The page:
Primary stellate cells (HSCs) were isolated as described in detail.23 Wild-type and mutated Marburg I (MI)-FSAP protein were isolated from human plasma over an anti-FSAP antibody column as described previously.13 HSCs were plated in Dulbecco's modified Eagle medium (DMEM; 10% vol/vol) fetal bovine serum (FBS). On the third day in culture, the serum was reduced to 0.5% FBS and cells were starved for 24 hours. Thereafter, they were stimulated in DMEM containing 0.5% FBS and 1 mg/mL bovine serum albumin, and increasing concentration of PDGF-BB that was preincubated for 1 hour at 37°C with heparin (10 μg/μL) in buffer alone or in combination with FSAP or mutated MI-FSAP (12 μg/mL). [3H]Thymidine incorporation into newly synthesized DNA was determined after 48 hours and is represented as fold increase compared to unstimulated control cells.24
Furthermore, the influence of wild-type and MI-FSAP on PDGF receptor type β (PDGFRβ) and α-smooth muscle actin (α-SMA) was assessed in vitro. For this purpose, stellate cells were starved in DMEM with 1 mg/mL bovine serum albumin (BSA) and 0.5% FBS for 24 hours at day 4 of primary culture. Thereafter, the cells were washed (DMEM containing 1 mg/mL BSA) and incubated in DMEM supplemented with 1 mg/mL BSA and addition of wild-type FSAP or MI-FSAP (each 120 or 240 ng/mL) for 24 hours. FSAP and MI-FSAP were activated in a citrate-buffered solution containing heparin (100 or 200 ng/mL) before addition. Whole-cell lysates were prepared and equal amounts of proteins (30 μg) were resolved in NuPAGE Bis-Tris gels (Novex Invitrogen, Karlsruhe, Germany) and electroblotted onto a Protran membrane (Schleicher & Schuell, Dassel, Germany). The blot was probed with an antibody specific for PDGFRβ (sc-432; Santa Cruz Biotechnology, Santa Cruz, CA) and α-SMA (clone asm-1 obtained from Cymbus Biotechnology, Chandlers Ford, UK) and subsequently with an antibody specific for β-actin (A5441; Sigma, Taufkirchen, Germany). The primary antibodies were visualized using horseradish peroxidase–conjugated anti-mouse or anti-rabbit immunoglobulin G (Santa Cruz Biotechnology) and the SuperSignal chemiluminescent substrate (Pierce, Rockford, IL).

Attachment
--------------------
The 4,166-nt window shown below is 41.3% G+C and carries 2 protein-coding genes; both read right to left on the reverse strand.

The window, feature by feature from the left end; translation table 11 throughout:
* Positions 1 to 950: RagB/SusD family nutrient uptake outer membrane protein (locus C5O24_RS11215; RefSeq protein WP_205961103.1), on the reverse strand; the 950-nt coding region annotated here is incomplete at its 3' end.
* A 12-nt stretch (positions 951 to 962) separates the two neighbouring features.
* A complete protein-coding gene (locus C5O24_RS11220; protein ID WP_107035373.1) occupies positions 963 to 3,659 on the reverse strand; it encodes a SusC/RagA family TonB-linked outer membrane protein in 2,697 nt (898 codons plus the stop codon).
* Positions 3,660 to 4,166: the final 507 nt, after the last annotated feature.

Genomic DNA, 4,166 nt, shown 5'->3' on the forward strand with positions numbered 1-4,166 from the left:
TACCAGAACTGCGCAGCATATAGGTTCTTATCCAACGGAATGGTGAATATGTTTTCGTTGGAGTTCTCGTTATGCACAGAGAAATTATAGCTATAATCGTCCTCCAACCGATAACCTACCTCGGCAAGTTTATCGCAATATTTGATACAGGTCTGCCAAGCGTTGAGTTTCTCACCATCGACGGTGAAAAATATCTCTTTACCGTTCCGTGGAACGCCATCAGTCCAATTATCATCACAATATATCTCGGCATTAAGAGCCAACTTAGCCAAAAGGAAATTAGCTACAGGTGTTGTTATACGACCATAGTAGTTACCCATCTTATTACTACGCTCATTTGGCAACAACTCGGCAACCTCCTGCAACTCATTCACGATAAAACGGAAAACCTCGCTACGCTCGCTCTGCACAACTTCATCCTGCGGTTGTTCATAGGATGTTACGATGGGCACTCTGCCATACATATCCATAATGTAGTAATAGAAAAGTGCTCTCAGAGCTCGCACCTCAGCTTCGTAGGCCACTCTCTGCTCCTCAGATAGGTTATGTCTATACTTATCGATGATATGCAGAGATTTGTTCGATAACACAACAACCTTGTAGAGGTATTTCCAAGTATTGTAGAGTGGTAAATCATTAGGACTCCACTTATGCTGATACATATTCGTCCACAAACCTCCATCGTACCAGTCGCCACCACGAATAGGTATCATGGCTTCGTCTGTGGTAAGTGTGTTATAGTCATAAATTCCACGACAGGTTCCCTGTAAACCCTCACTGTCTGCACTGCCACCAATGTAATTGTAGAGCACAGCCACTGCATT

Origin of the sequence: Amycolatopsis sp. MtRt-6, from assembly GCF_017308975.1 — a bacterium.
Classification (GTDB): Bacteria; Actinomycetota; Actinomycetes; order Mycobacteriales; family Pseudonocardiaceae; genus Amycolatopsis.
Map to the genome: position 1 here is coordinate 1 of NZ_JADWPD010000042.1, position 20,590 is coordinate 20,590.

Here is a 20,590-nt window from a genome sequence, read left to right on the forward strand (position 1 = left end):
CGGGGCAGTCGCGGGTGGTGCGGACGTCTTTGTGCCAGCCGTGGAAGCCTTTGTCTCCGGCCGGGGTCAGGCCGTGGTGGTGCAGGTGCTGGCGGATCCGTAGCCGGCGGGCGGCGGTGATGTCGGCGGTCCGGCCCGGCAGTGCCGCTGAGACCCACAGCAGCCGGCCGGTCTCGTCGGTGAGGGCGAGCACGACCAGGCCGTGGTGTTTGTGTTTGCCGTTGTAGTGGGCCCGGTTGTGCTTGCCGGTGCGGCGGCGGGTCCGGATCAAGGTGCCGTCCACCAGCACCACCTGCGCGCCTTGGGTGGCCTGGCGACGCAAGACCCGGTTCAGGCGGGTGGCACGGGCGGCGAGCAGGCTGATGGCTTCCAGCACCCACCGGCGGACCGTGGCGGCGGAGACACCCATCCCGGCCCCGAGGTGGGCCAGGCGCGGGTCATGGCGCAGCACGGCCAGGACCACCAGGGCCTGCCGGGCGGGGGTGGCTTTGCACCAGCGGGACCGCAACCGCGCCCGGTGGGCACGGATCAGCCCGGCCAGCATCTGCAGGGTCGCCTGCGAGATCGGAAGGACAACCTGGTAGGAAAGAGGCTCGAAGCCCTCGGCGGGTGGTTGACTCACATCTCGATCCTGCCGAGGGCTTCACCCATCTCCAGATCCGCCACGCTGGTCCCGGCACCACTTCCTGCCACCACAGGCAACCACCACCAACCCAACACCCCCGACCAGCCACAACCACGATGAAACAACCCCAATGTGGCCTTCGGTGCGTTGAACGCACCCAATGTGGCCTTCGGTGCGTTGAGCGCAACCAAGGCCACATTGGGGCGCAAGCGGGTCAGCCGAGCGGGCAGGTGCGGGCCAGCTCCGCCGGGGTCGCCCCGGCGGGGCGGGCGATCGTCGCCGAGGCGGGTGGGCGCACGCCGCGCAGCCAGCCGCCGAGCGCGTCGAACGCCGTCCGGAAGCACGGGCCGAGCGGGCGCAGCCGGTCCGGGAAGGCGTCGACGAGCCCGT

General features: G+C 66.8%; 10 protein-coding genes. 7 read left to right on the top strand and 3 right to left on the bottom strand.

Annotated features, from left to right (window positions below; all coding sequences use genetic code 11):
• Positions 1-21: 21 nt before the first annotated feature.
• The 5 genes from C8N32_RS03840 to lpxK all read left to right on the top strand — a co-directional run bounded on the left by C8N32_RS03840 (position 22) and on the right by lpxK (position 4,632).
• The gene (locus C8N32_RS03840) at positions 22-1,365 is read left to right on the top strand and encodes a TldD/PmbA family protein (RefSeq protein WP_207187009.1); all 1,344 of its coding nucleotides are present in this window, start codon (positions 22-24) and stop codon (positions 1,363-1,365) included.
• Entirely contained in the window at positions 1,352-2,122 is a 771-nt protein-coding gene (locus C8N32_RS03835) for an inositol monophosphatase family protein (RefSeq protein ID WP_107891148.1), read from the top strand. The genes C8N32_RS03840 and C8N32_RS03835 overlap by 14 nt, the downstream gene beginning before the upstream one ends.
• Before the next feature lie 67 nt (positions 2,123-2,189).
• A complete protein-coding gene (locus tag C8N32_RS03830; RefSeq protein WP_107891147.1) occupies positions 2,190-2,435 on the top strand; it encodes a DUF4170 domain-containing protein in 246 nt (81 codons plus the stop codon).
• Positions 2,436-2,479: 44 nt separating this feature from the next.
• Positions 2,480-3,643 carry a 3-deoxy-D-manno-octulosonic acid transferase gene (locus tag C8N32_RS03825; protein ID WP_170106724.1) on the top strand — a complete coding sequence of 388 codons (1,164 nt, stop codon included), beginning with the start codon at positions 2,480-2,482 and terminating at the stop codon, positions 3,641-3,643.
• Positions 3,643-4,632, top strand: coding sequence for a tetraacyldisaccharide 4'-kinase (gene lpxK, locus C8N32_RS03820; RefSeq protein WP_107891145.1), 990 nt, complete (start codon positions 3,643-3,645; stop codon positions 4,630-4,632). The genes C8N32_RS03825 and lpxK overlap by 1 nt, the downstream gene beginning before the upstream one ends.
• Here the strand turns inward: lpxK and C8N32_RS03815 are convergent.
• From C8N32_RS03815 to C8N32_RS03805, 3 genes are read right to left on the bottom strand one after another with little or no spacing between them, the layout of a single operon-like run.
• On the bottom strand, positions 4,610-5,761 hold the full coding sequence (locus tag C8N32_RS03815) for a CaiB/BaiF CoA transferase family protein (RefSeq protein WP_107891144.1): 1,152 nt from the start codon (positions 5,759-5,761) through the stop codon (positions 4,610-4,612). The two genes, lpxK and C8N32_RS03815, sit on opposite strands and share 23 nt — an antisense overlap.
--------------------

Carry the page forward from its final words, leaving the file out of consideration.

Demographic data are given as mean ± standard deviation (SD). Analysis of genetic data was performed by Armitage's trend test and chi-squared tests for allele frequency differences as provided on http://ihg.gsf.de. For this analysis patients were divided according to their histological fibrosis stage in a control cohort (n = 192), a group of individuals with mild to moderate fibrosis (F0-F2, n = 314), a group of subjects with severe fibrosis (F3 and F4, n = 119) and a cohort of 171 patients who had undergone liver transplantation due to HCV-induced liver cirrhosis. In all these cohorts, accordance of genotype distribution with Hardy-Weinberg equilibrium was tested with an exact test (http://ihg.gsf.de). Fibrosis progression (stage of fibrosis divided by known duration of infection) was available in a subgroup of patients (n = 256) and was analyzed independently with the Student t-test comparing the mean progression rate in patients with wild-type versus variant FSAP. Additionally, a multivariate analysis was performed to correct the genetic association for known fibrosis risk factors of age, gender, and the presence of diabetes. For this analysis, severity of fibrosis was the dependent variable and age, gender, diabetes, and the Marburg I genotype were included as covariates. For all analyses, a P value of less than 0.05 was considered as significant. The statistical analyses were performed with SPSS version 14.0 software (SPSS Inc., Chicago, IL).
The E-Allele of FSAP Is Associated with Severe Liver Fibrosis in HCV Infection.
The demographic data of the included patients and controls are shown in Table 1. Our patient population represents a typical cohort of HCV-infected individuals at tertiary referral centers with respect to age, gender distribution, and degree of liver damage.5, 6 Overall, the FSAP G543E genotype distributions were in Hardy-Weinberg equilibrium in all our patient and control cohorts.
|Parameter||Patients with HCV (n = 433)||Controls (n = 192)|
|Age (years)*||44 ± 17||48 ± 21|
|Inflammation (grade)*||2.0 ± 1.2||n.a.|
|Fibrosis (stage)*||1.9 ± 1.4||n.a.|
|Steatosis (grade)*||1.2 ± 0.8||n.a.|
|HCV genotype (% genotype1)||82.2||n.a.|